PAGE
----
I spent eight seconds in hell today.* I was pushing my produce through the very back of a large, chain grocery store, past the yogurt. My boy was babbling from his seat in the cart. My feet were nearly dancing to the canned music as we moved forward.
Instantly the light turned into total darkness. All sound ceased.
I knew there were at least 10 shoppers within 15 feet of me at the time. No one moved. No one made a sound. I looked for light. I knew somewhere there were windows. I touched my boy to reassure him; but he didn’t need it. He’s too young to know about these things.
As I fished for my phone’s flashlight the generator-driven backup power switched on. Things were more subdued. The lights were dimmer. There was no music and no compressors.
I could no longer remember what had wanted to make me dance. I missed the joy.
“That was scary” I heard a woman say. It was. I saw the darkness as a metaphor for hell. In that moment we all felt what it was like to be separated from the light, from the one who powers our world, whether we knew it or not.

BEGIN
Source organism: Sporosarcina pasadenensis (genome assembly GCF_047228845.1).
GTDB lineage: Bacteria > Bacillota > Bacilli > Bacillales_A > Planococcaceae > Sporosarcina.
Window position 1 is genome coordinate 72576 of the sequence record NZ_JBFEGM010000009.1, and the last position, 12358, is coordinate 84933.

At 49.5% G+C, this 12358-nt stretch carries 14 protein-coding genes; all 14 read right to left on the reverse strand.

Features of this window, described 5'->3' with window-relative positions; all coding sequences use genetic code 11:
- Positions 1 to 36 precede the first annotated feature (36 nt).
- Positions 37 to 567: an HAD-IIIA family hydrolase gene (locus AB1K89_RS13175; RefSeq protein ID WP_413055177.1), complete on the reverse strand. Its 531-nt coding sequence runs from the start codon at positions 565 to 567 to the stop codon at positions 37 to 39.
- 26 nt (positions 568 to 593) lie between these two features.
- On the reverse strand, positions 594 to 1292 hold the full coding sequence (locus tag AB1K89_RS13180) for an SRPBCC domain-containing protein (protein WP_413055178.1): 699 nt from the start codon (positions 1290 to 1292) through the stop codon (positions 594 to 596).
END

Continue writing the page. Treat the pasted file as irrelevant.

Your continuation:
Most of us who believe in hell, see it as a lake of fire. And of course, the Bible makes such references. But I heard someone else once describe it as total darkness because without God there is only darkness. I think it’s possible for it to be both. Perhaps the darkness is more terrifying. Add intense heat like that from a fire, and wouldn’t we all scream and cry for relief. But is that only if we find God to be a source of comfort and joy in the first place?
Standing there, in the dark, I could feel it isolate. No one could see what was happening, although we all stared deep into the pitch blackness.
As I drove away, boy and bags tucked safely in the back (the generators do still run the checkout stands) I thought of that description of hell as darkness. Now I can imagine it.
If that store had no windows, if I had no phone, if the darkness had lasted much longer than 8 seconds, panic would have ensued. It was the eventual light that calmed people and enabled them to continue their shopping. We didn’t need the music or generators. We didn’t really even need each other. But we needed the light.
*This was written in May 2019
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